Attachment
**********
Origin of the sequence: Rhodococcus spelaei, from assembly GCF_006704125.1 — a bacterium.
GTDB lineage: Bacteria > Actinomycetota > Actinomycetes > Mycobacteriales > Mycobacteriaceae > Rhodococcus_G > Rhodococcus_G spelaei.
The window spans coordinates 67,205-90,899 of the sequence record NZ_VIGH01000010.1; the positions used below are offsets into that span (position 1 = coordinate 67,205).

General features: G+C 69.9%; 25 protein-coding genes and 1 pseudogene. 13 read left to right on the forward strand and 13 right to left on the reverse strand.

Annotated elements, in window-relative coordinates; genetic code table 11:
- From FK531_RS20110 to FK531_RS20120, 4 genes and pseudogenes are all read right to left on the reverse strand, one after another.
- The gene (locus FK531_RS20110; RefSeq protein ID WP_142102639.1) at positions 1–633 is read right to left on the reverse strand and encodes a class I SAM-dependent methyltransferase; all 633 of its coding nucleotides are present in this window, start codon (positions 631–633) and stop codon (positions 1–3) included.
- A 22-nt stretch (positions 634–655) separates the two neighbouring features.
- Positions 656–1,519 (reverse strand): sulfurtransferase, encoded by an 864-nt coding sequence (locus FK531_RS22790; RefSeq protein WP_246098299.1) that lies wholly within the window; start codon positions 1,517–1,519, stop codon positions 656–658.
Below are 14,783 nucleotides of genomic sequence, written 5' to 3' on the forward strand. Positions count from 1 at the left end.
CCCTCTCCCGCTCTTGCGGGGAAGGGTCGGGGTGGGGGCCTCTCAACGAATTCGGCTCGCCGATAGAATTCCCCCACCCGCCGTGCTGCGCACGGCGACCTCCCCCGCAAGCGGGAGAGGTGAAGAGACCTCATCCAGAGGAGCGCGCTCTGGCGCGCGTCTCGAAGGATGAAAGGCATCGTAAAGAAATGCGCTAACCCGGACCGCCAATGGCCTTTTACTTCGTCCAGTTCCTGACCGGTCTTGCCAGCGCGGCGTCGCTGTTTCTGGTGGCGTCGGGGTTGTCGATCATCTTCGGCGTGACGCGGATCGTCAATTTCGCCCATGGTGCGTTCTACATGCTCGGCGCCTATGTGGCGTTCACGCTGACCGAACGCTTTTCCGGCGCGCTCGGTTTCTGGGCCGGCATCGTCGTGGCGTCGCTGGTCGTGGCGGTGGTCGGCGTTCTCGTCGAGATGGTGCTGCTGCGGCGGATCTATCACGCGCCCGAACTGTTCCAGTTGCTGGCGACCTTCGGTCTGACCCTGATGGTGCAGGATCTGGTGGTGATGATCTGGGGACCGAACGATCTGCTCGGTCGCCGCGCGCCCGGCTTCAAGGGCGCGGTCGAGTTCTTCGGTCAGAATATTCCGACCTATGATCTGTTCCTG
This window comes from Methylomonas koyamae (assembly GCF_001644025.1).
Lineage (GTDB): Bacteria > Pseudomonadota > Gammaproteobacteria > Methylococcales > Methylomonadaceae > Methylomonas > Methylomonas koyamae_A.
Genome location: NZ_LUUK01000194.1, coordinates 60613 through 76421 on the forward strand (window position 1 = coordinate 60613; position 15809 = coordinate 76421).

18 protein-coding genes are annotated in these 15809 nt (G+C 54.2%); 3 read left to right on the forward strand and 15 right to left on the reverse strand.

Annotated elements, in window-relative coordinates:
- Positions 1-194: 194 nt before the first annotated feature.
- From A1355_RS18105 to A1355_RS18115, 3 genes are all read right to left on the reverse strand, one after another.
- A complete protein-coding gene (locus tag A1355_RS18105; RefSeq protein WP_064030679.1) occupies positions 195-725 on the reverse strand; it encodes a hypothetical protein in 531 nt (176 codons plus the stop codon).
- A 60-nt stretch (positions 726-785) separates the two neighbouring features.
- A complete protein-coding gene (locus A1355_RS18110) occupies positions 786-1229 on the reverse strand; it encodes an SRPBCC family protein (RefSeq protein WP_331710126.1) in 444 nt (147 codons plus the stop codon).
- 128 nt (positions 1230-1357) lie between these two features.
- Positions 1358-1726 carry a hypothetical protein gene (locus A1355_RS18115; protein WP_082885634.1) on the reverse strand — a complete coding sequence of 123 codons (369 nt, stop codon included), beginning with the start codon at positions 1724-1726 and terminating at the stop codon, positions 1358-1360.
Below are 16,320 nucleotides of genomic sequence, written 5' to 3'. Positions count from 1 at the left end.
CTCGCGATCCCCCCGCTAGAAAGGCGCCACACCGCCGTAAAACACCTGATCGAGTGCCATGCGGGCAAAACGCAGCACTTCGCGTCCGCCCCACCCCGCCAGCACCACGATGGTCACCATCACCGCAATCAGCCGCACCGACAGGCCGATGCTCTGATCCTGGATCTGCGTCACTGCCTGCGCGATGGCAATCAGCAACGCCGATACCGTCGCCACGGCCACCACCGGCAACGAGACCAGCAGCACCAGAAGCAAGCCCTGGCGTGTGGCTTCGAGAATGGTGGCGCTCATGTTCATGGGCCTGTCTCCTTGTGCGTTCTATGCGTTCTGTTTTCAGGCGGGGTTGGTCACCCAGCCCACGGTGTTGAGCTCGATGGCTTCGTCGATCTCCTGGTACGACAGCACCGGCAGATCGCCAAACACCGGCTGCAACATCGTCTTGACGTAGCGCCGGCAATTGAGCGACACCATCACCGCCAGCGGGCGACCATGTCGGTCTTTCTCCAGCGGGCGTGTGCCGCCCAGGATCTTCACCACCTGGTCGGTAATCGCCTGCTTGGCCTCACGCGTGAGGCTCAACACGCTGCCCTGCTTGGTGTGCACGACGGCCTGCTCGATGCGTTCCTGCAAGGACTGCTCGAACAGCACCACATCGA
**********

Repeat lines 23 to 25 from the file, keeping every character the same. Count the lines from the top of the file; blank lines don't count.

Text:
- Positions 1358-1726 carry a hypothetical protein gene (locus A1355_RS18115; protein WP_082885634.1) on the reverse strand — a complete coding sequence of 123 codons (369 nt, stop codon included), beginning with the start codon at positions 1724-1726 and terminating at the stop codon, positions 1358-1360.
Below are 16,320 nucleotides of genomic sequence, written 5' to 3'. Positions count from 1 at the left end.
CTCGCGATCCCCCCGCTAGAAAGGCGCCACACCGCCGTAAAACACCTGATCGAGTGCCATGCGGGCAAAACGCAGCACTTCGCGTCCGCCCCACCCCGCCAGCACCACGATGGTCACCATCACCGCAATCAGCCGCACCGACAGGCCGATGCTCTGATCCTGGATCTGCGTCACTGCCTGCGCGATGGCAATCAGCAACGCCGATACCGTCGCCACGGCCACCACCGGCAACGAGACCAGCAGCACCAGAAGCAAGCCCTGGCGTGTGGCTTCGAGAATGGTGGCGCTCATGTTCATGGGCCTGTCTCCTTGTGCGTTCTATGCGTTCTGTTTTCAGGCGGGGTTGGTCACCCAGCCCACGGTGTTGAGCTCGATGGCTTCGTCGATCTCCTGGTACGACAGCACCGGCAGATCGCCAAACACCGGCTGCAACATCGTCTTGACGTAGCGCCGGCAATTGAGCGACACCATCACCGCCAGCGGGCGACCATGTCGGTCTTTCTCCAGCGGGCGTGTGCCGCCCAGGATCTTCACCACCTGGTCGGTAATCGCCTGCTTGGCCTCACGCGTGAGGCTCAACACGCTGCCCTGCTTGGTGTGCACGACGGCCTGCTCGATGCGTTCCTGCAAGGACTGCTCGAACAGCACCACATCGA